Method 4: Disable or Enable Thumbnail Previews via Group Policy

  1. Open Local Group Policy Editor and browse to: User Configuration -> Administrative Templates -> Windows Components -> File Explorer. Double-click the “Turn off the display of thumbnails and only display icons” policy on the right pane.

  2. Select Enabled to turn off thumbnail previews, or select Not configured to turn on thumbnail previews. Next, click OK.

  3. You can see the changes by refreshing your folder in Windows Explorer. No need to restart Windows. After disabling thumbnail previews with group policy, it’s impossible to enable thumbnail previews using other methods above until you set this policy back to Not configured.

How to Disable “Low Disk Space” Warning in Windows 10 / 8 / 7

March 29th, 2020 by Admin

When any drive on your computer has less than 10% free disk space, a “Low Disk Space” warning will pop up at the bottom right side of the screen constantly. If this warning is not about the system (C:) drive and you want to get rid of it, here is a registry tweak to disable the annoying “Low Disk Space” warning in Windows 10 / 8 / 7.

How to Disable “Low Disk Space” Warning in Windows 10 / 8 / 7

  1. Press the Windows key + R to open the Run command box, type “regedit” (no quotes) and press Enter.

  2. This should open the Registry Editor window. Navigate to the following key:

    Right-click the blank area on the right pane and select New -> DWORD (32-bit) Value.

  3. Name the value NoLowDiskSpaceChecks and double-click it to modify. In the Value Data box, type “1” (no quotes) and click OK.

  4. Close Registry Editor and restart your computer, Windows will stop giving you low disk space warnings. If you want to turn on the low disk space notifications later, just right-click on the NoLowDiskSpaceChecks value and delete it.

How to Add or Change Slide Number in PowerPoint 2016 / 2019

March 25th, 2020 by Admin

Is there an automated way to add slide numbers to your PowerPoint presentation? Numbering your slides can let you know which slide you’re currently on. In this tutorial we’ll walk you through the steps to add or change slide numbers for PowerPoint 2016 / 2019 presentation in Windows 10.

Part 1: Add Slide Number to PowerPoint Presentation

  1. To add slide numbers, open your PowerPoint presentation. Select the Insert tab on the ribbon, click the “Header & Footer” button.

  2. The “Header and Footer” dialog box will appear. In the Slide tab, check the box next to “Slide number“. If you want to disable slide numbers on the title slide, check the box “Don’t show on the title slide“.

  3. Click on “Apply to All“. PowerPoint will automatically add slide numbers to each of your slides in the bottom-right corner.

Part 2: Change the Starting Slide Number

By default, PowerPoint starts the slide number from 1. Here is how to change the slide starting number to 0 or any number of your choice:

  1. Select the Design tab on the ribbon. Click the “Slide Size” button and then choose “Custom Slide Size” from the drop-down menu.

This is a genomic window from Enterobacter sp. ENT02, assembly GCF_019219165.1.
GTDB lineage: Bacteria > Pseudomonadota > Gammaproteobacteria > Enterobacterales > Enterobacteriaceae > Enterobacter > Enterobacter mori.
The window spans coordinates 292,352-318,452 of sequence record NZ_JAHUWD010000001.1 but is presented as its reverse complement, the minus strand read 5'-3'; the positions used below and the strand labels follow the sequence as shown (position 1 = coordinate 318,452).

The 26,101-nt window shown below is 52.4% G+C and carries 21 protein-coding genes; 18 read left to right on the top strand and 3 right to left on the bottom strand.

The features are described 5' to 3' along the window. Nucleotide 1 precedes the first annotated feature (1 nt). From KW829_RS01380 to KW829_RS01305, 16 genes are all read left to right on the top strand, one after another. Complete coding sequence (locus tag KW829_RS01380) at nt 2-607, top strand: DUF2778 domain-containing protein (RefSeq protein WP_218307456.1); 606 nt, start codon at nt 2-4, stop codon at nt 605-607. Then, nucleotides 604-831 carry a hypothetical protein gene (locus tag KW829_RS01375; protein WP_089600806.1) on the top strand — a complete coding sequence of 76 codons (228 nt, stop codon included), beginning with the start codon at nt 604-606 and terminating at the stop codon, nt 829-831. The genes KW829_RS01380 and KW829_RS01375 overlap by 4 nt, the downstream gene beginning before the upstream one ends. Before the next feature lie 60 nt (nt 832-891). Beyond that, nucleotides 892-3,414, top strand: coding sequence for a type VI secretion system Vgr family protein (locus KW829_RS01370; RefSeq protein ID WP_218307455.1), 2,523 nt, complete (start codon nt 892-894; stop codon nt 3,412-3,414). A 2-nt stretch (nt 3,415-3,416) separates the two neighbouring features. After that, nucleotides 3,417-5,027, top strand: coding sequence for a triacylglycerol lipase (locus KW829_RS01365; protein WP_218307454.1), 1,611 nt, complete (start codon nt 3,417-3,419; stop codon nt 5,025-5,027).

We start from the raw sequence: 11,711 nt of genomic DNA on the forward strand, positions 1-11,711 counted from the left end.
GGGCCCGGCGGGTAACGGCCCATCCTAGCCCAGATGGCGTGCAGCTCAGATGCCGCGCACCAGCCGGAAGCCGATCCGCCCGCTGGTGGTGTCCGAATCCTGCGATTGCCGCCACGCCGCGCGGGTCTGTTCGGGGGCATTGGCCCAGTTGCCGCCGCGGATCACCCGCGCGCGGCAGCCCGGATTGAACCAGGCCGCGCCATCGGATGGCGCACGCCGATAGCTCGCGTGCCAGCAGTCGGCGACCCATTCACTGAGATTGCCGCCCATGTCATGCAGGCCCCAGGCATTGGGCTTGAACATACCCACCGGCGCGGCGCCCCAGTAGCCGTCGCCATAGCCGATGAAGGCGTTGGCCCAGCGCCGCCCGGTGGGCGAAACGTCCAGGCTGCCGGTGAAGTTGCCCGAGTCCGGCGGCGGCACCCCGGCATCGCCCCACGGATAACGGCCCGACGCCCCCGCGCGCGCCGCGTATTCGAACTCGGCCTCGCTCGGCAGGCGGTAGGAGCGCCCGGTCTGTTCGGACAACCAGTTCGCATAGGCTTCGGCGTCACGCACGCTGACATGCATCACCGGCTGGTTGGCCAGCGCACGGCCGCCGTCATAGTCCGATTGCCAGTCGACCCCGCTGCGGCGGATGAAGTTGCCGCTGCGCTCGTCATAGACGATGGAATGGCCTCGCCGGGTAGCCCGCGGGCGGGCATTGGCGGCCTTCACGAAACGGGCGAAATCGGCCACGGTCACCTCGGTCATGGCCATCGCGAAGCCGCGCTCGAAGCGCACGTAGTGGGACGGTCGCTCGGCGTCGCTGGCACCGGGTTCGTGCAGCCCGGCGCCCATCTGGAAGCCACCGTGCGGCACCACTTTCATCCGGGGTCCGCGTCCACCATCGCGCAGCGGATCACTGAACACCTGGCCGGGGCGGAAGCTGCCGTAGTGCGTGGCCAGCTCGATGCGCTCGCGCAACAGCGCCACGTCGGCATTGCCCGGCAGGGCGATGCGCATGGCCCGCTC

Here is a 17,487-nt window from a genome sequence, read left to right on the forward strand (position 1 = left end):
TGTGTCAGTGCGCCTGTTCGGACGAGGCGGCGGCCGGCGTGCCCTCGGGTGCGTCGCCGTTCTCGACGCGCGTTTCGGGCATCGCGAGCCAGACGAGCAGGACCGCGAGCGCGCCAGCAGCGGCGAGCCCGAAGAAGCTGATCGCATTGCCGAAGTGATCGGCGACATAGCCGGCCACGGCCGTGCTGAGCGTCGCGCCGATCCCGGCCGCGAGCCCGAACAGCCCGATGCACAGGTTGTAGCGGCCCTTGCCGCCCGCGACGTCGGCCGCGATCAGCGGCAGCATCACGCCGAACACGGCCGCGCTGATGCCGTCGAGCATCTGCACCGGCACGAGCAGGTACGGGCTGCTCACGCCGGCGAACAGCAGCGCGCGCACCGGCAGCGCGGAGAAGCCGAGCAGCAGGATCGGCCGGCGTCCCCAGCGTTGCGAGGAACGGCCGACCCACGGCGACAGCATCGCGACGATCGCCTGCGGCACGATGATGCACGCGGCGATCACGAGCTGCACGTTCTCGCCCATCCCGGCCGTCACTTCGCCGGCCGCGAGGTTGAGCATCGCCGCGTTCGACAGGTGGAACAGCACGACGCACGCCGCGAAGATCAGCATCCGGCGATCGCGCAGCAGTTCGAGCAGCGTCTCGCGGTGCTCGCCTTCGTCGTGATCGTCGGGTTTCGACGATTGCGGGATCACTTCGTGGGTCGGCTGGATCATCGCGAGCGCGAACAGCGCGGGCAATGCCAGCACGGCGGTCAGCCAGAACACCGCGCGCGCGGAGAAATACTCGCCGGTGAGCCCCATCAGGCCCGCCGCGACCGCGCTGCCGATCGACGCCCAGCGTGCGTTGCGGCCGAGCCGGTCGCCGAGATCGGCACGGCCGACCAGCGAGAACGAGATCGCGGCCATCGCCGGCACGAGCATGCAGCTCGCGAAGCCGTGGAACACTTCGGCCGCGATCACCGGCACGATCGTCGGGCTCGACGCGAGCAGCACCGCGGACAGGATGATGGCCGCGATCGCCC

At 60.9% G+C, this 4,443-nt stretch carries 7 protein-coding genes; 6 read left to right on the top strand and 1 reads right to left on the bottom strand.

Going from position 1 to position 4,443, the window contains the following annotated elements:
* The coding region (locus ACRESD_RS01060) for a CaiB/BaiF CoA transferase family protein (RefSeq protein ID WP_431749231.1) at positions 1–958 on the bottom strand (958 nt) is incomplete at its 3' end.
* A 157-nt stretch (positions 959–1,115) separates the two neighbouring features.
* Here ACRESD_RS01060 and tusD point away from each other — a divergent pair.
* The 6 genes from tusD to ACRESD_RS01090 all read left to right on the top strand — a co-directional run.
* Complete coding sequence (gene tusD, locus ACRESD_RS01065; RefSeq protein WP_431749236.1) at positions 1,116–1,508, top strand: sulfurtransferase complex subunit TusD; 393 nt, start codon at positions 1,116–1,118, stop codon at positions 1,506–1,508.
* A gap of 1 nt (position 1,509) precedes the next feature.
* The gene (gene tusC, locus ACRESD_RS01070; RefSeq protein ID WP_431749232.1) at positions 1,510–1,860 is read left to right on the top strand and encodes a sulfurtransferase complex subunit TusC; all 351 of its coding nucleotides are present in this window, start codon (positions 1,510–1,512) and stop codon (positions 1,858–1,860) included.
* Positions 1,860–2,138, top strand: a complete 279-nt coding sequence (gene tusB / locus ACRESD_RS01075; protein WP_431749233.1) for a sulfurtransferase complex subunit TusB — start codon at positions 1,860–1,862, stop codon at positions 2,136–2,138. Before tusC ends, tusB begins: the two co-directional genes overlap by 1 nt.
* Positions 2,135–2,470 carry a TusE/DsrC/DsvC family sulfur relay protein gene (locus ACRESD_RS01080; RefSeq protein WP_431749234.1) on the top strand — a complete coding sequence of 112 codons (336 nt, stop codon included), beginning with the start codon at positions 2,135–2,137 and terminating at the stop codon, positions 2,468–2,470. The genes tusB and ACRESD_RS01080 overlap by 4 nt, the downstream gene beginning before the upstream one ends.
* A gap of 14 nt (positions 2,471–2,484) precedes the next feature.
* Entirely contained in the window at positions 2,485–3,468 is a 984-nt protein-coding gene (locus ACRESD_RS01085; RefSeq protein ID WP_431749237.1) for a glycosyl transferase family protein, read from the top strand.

2. The Slide Size dialog box will open. You can change the number in the “Number slides from” box from 1 to a different number.

  3. Click OK. The slide numbers will update immediately.


So that is how you can easily add slide number to a PowerPoint presentation or change slide numbers to start with any number. If you want to show the total number of slides on every slide (such as “slide 2 of 16“), there is no automatic method and you have to do it manually by following this article.

How to Insert Page Number in Word 2019 / 2016 from Specific Page

March 20th, 2020 by Admin

Office Word lets you add page numbers to all the pages in your document easily. But if your document has a cover page and you want to start page numbers on page 2 or 3, the steps are a bit complicated. In this tutorial we’ll walk you through the steps to insert page number in Microsoft Word 2019 / 2016 from specific page.

How to Insert Page Number in Word 2019 / 2016 from Specific Page

  1. Click the page you want to start numbering from. Go to the Layout tab on the Ribbon and click the Breaks button, then choose the “Next Page” option.

  2. Switch to the Insert page. Click the “Page Number” button in the “Header & Footer” section, and then choose where you’d like the page numbers to appear.

  3. Proceed to choose the numbering style you would like to use.

  4. Under the Design tab, click the “Link to Previous” button in the Navigation section and make sure it is not highlighted.

  5. Next, scroll to each page you don’t want numbered and delete the page number from the header or footer. To delete a page number, click the “Page Number” button in the “Header & Footer” section, and then select the “Remove Page Numbers” option.

  6. Finally, select the number which appears on the page you want to start numbering from, click the “Page Number” button and select “Format Page Numbers…

  7. In the Page Number Format window, choose to start page numbering at 1, and click OK.

  8. Click the “Close Header and Footer” button on the Ribbon and you’re done.

How to See Command History from Previous PowerShell Sessions in Windows 10

March 15th, 2020 by Admin

Is there a way to see command line history across all PowerShell sessions? Windows PowerShell lets you view every command you’ve executed during the current session by using the Get-History command. But sometimes that is not enough. In this tutorial we’ll show you how to see the full command history from all previous sessions in Windows 10.

How to See Command History from Previous PowerShell Sessions in Windows 10

  1. In order to use the PowerShell command history functionality, you need to first install the PSReadLine module with the below command.